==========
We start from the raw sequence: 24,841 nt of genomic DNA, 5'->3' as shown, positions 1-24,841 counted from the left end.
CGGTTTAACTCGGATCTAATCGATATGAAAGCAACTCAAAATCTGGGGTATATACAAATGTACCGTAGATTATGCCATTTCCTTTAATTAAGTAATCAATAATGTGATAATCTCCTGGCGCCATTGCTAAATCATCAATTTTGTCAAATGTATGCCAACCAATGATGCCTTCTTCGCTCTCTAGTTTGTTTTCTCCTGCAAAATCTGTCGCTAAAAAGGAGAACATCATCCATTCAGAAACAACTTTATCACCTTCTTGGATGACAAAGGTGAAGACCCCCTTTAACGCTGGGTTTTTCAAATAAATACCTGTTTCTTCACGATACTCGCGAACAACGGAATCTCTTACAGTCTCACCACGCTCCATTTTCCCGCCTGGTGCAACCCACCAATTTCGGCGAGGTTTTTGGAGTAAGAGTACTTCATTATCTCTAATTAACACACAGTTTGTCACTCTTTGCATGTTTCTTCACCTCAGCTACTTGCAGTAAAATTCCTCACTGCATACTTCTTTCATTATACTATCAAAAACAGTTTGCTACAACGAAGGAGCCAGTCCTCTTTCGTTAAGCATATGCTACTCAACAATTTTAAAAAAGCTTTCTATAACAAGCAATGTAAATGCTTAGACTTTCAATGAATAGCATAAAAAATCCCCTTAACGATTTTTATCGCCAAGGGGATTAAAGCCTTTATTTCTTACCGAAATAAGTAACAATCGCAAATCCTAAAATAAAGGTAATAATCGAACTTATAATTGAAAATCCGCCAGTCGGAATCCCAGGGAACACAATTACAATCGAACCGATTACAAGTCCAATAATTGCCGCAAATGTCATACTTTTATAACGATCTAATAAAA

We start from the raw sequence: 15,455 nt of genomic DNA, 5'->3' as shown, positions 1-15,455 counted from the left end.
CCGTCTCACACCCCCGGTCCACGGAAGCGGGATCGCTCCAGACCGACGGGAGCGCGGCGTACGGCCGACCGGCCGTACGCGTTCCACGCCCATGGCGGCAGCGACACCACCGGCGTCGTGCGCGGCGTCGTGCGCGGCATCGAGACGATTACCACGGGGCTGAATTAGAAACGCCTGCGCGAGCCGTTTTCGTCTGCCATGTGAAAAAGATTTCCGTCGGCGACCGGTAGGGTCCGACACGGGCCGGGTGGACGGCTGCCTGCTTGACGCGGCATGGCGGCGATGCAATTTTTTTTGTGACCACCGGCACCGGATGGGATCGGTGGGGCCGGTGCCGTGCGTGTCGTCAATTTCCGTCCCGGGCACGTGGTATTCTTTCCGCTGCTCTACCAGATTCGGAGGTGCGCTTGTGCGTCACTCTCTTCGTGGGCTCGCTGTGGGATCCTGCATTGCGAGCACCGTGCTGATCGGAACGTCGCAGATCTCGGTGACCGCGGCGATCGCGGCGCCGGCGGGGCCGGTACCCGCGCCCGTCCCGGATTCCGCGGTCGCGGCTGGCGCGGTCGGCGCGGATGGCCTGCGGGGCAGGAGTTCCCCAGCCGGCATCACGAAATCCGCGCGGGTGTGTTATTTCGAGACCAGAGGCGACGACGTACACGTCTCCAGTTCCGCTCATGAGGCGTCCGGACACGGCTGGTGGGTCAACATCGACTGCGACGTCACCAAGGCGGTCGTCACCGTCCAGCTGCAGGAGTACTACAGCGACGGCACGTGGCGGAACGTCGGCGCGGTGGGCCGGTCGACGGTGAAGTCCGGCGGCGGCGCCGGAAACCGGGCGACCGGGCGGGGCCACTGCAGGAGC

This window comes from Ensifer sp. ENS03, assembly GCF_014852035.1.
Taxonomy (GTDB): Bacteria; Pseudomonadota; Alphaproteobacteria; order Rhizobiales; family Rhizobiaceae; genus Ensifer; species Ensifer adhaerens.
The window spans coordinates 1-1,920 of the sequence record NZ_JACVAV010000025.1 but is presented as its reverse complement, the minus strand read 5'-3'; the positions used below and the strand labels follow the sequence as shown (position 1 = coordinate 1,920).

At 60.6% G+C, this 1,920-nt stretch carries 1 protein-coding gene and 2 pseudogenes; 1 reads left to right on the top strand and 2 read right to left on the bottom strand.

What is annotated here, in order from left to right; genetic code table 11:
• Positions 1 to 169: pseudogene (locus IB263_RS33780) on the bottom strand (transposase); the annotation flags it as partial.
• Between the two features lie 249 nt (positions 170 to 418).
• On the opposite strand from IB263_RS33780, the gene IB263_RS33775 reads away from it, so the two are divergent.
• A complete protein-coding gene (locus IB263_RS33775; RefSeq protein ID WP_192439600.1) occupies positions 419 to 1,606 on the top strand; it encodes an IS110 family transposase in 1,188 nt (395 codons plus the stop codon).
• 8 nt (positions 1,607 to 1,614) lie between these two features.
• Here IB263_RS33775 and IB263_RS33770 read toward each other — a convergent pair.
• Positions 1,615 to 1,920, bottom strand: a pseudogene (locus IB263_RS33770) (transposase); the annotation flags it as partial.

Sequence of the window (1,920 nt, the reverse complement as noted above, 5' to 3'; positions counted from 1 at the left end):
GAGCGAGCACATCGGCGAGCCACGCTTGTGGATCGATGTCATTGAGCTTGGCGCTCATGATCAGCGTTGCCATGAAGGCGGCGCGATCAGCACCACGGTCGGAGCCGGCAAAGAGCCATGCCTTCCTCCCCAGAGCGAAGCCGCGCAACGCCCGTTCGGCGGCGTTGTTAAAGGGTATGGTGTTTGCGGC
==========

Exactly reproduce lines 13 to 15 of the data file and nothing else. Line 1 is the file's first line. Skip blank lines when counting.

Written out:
• A complete protein-coding gene (locus IB263_RS33775; RefSeq protein ID WP_192439600.1) occupies positions 419 to 1,606 on the top strand; it encodes an IS110 family transposase in 1,188 nt (395 codons plus the stop codon).
• 8 nt (positions 1,607 to 1,614) lie between these two features.
• Here IB263_RS33775 and IB263_RS33770 read toward each other — a convergent pair.